z drzewa niewiecznego
which you will not reply to
We fall off one by one, like leaves
from the eternal tree.


  1. Friedrich Hildebrand was an SS officer who became commandant of the Jewish forced labor camps in the towns of Drohobycz and Borysław on August 1, 1943. Captured by British troops, he was released from captivity in 1945, but in October 1950, a former inmate of the Drohobycz forced labour camp accidentally recognized him on the street as his former camp commandant and reported him. He was arrested, tried, and sentenced by the Bremen Regional Court to eight years in prison for being an accessory to murder in four cases and manslaughter in one case. He served this sentence until December 1955. In 1953, he was released from prison. In March, 1965 he was arrested again and sentenced on May 12, 1967 to life imprisonment by the Bremen Regional Court for one count of murder and three counts of being an accessory to murder. Back
  2. Azkara is a religious memorial service held on the seventh day and the thirtieth day after a Jewish person's death. It is likely that Leopold Held refers to Holocaust Remembrance Day as Azkara. It was established in 1951in Israel as a national day of commemoration for the victims of the Holocaust. It is celebrated in Israel on the 27th day of Nisan, which usually falls in April or May. Back

[Pages 119-124]

The Eleventh Commandment: Thou Shalt Not Forget

In his testimonial, the engineer from Saratoga said: “In Israel, where there is a large concentration of Jews, they constantly speak of the past, and this keeps the past alive. In America things are totally different. There, there is no room for such discussions and that is how it should be.”

I quote from Mundzio Krochmal's letter from New York, 30 November 1980, “Today my thoughts are in Borysław because today is the anniversary of the second roundup (akcja) in which I lost my father, mother, sister, and brother. I vividly remember the day we emerged from our hiding place and the Ukrainians said: – “Look! So many Jews survived!

They thought that only one Jew would survive and he would be shown in a circus.

Professor Horbulewicz showered me with kisses; he looked at me as if I had arrived from a different planet.

This created its own literature. Those in hiding transferred to scraps of paper their hours of fear, the rare moments of hope and of changing emotions. To remember … and not to forget … in order to pass on ….

In that mood, Engineer Isaac Stiefel, wrote the following poem in Yiddish. Here is an excerpt (translated by L.H.)

Siedem mogił na polu dalekim,
Siedem mogił na polu na wieki,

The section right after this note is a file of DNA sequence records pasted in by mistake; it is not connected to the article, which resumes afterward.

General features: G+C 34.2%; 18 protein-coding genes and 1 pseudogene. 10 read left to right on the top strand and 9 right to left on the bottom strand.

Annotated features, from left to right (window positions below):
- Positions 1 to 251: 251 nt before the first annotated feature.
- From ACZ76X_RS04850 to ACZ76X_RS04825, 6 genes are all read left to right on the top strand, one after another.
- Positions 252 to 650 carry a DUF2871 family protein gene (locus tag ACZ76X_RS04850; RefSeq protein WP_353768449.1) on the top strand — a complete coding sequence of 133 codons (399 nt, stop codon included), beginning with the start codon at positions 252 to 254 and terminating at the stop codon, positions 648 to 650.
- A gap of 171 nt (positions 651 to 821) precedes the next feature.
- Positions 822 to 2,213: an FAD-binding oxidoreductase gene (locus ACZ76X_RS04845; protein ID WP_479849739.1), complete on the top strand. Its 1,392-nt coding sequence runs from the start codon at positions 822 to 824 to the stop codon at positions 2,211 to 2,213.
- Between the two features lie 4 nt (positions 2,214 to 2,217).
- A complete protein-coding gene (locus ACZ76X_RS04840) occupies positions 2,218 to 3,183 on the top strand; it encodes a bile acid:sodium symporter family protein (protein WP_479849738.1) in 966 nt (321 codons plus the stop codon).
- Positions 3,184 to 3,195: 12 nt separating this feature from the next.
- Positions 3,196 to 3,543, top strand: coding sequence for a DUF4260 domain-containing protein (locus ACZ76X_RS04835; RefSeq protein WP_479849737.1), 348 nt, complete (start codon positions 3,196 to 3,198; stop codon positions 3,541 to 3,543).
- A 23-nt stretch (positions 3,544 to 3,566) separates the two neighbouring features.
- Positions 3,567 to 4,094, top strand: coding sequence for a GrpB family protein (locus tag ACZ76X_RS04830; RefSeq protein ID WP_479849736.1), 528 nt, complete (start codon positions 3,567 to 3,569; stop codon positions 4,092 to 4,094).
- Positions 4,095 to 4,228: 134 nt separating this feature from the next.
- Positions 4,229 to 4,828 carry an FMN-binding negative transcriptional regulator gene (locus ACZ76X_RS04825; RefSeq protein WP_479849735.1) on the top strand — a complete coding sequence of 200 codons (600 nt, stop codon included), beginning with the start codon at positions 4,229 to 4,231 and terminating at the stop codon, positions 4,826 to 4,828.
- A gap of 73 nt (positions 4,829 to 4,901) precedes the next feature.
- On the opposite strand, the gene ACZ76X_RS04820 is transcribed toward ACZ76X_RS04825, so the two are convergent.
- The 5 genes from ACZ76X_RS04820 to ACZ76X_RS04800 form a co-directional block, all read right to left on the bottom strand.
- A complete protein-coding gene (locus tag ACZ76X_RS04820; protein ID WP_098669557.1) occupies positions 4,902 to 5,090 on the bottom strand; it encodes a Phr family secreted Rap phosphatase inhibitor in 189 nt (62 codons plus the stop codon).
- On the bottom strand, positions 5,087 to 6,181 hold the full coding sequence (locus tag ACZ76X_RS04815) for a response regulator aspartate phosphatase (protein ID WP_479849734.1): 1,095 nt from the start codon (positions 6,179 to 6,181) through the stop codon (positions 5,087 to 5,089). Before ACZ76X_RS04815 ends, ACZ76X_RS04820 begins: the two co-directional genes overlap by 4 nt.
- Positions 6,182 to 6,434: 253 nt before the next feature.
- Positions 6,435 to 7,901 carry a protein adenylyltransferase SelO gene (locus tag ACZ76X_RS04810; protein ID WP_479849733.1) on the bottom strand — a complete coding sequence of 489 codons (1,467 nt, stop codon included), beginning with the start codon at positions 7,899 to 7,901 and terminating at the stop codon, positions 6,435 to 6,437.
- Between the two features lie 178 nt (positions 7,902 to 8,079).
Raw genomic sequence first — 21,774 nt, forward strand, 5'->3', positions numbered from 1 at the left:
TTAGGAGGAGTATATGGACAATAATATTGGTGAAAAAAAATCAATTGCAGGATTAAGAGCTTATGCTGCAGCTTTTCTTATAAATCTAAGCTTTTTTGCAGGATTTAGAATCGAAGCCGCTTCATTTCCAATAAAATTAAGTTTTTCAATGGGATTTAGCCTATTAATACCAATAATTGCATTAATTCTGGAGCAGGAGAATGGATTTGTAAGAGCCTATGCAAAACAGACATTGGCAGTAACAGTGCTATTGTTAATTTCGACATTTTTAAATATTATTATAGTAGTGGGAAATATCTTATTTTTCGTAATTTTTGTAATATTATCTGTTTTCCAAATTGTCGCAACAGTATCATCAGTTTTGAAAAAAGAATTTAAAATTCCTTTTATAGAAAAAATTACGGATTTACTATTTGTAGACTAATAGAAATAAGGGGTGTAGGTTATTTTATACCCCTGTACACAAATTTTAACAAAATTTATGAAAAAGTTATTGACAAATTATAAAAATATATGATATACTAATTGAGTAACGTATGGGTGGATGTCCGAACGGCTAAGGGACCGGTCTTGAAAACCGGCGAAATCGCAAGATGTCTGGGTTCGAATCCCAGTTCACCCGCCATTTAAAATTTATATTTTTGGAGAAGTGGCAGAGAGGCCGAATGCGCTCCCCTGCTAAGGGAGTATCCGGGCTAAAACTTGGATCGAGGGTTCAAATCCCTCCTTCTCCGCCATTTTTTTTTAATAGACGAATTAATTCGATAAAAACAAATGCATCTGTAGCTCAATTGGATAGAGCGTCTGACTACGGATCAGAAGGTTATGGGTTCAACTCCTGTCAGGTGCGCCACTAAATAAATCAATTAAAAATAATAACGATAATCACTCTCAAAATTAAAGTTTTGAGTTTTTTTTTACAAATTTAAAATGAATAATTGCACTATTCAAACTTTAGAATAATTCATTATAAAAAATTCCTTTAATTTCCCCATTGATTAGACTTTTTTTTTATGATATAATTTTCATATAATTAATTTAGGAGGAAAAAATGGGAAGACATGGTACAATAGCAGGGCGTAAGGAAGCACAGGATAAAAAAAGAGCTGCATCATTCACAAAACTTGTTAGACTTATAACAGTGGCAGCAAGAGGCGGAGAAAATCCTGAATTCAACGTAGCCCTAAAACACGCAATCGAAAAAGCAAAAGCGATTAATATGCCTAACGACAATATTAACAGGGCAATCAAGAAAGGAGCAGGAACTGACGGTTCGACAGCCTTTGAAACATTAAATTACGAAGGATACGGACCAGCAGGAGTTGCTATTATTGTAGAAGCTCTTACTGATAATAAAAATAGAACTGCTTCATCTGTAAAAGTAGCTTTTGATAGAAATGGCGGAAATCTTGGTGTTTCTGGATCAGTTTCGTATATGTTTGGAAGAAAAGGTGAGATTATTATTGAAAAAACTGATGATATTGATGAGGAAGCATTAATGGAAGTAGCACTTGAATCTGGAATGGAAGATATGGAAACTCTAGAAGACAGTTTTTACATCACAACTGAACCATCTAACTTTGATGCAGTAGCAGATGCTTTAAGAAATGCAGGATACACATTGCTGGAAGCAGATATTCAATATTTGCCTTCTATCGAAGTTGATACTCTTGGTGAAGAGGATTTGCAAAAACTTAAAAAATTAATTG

W nich katowani, bici, mordowani
Tylko dlatego, że byli Żydami.
Seven graves in the distant field,
Seven graves in the field of ages,
In them are those tortured, beaten, murdered
only because they were Jews.

The fight to survive … is the same as the fight not to die? We were not prepared. This subject was never taught in school.

Gina Wieser (Auschwitz number A-24920, document No. 1052'55/ in Yad Vashem) testified,

”The Germans arrived in Borysław on the 2nd or 3rd of June 1941 and the very next day began one of the most heinous pogroms of Jews, carried out by Ukrainians armed with the hammers that are used to break up hard ground. Many of them had guns. They massacred the Jews in the most bestial manner. They broke bones, tore out eyes, and scattered teeth. Within the first twenty-four hours of this pogrom, 180 people lost their lives. The next day Ukrainians armed with scythes came from neighbouring villages. It was a terrible sight. Despite many horrors since then, I will never forget this day. Imagine a wild, unruly horde versus the unarmed Jewish men, women, and children (…).

Winter arrived and there was terrible hunger in the town. Occasionally one would come upon someone swollen from hunger or dead from typhus clutching paper money or gold coins in his hands. The hunger was so terrible that people resorted to scavenging food from garbage containers. A typhus epidemic was raging. Some 2,000 died that winter from disease or hunger. This lasted through the spring into the next summer of 1942. It was not until the summer of 1942 that some commerce started up.”


In an abbreviated version of the memoirs of RH there is mention of the twenty-year-old woman on false Aryan papers with 300 złoty in her pocket who was escaping from Borysław to Krosno in order to bring her family and settle there.

”Borysław, 24 November 1942

We are travelling together with Lunia S. to Krosno. She is travelling as Paulina Zawadzka and I am Bożena Knebloch. Too bad that my name does not have a more Polish ring. I must not – I must not forget my new name.

We arrived in Przemyśl at night. All had to disembark. The hall was full and completely dark. I put my small suitcase on the floor, squatted next to it, and fell asleep.